Analysis: It's difficult to fully do justice to the storyline of this game without spoiling it all to hell for you, the player. Having had the good fortune to be in on the beta, I finished Mardek 3 before it was even released, and you can't believe how much I want to talk about [scene redacted] and how I screamed in real life when I found out that [plot twist redacted] and how I wanted to reach through my screen and beat the [censored] out of [name changed to protect the innocent]. Of course, if I just told you these spoilers, it wouldn't affect you like it did me, because with the sheer length of the gameplay in these stories (probably looking at more than 50 hours for all three, if you go for all the sidequests) you really get to know these characters. Telling you that [somebody important] is really [wouldn't you like to know?] can only hit you in the base of your spine if the game has suckered you into thinking [daisies and butterflies, tra la].
The game merrily dances across the fourth wall at times, especially to poke affectionate fun at conventions of the genre. The entire opening of Mardek 1 is a glorious send-up of over the top medieval fantasy. When you barge into someone's house to search for potions and stuff in typical heedless RPG fashion, don't be surprised if the people sitting in the house call you on it. NPCs frequently have snarky names such as "Sidequest Priest" and "Blatantly Evil Chancellor". However, this series isn't a parody. While it pokes fun at the absurdity of some genre conventions, it knows that these very conventions can be used to weave both a game that's fun to play and a story that can keep you on the edge of your seat. The world building is both wide and deep, especially in Mardek 3, which is much less linear. Like many games, Mardek features elemental rock-paper-scissors; here, air over earth over water over fire over air, light over dark over light, and aether. But in this world, there is an entire theory of personality that goes along with it. Don't neglect to check out bookshelves in homes and libraries to learn more about this and other aspects of the universe.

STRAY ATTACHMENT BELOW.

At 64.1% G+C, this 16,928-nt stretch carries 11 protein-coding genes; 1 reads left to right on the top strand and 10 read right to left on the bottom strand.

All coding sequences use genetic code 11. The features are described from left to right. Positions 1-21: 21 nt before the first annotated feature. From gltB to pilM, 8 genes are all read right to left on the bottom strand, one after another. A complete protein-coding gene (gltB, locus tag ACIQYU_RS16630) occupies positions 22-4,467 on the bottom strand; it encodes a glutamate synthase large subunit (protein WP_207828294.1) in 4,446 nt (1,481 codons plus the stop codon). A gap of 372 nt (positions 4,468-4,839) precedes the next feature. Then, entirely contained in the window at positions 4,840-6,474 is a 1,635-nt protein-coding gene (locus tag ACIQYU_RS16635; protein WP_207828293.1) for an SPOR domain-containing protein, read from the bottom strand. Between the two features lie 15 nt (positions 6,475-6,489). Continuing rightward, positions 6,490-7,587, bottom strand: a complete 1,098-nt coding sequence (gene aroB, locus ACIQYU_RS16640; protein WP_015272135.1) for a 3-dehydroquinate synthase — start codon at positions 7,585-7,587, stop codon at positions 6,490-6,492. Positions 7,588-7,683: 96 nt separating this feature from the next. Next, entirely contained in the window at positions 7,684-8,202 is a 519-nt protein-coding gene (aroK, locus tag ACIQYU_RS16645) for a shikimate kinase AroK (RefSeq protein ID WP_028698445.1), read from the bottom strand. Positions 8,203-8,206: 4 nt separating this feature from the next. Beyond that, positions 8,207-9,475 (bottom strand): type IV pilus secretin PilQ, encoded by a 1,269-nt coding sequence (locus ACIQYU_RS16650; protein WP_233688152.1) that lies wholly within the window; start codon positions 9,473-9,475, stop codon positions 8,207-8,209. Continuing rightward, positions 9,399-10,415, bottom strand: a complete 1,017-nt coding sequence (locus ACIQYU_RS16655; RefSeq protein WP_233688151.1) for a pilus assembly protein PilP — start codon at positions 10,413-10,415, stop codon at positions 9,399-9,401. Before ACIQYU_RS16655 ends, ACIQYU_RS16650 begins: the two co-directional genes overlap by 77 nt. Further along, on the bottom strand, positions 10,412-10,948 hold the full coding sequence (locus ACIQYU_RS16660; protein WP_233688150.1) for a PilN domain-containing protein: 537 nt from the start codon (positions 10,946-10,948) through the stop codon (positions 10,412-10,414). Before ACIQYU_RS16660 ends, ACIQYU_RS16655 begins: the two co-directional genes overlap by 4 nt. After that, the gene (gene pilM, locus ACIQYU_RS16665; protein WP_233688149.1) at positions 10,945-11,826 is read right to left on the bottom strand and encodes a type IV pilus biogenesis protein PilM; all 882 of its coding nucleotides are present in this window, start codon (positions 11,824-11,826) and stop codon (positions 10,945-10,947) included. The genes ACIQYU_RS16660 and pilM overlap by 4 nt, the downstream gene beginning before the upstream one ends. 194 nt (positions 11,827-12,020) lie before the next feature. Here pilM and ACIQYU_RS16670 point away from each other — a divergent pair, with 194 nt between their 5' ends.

If you enjoy epic storytelling through pure turn-based combat, a game like Final Fantasy X where the fate of the world rests in your hands, and also where you can set the controller down mid-battle without pausing, go make yourself a sandwich, and come back to find everything just as you left it, you know that the number of games that can scratch that itch is rather low nowadays. The game genre does have some prominent critics, with Yahtzee Croshaw memorably comparing it to watching a DVD and stopping every few minutes to fiddle with the remote control. Haters go on and hate! I can't hear you through the layer of awesome. Now, excuse me, I've got to play through the entire series again for 100% completion. See you sometime in August.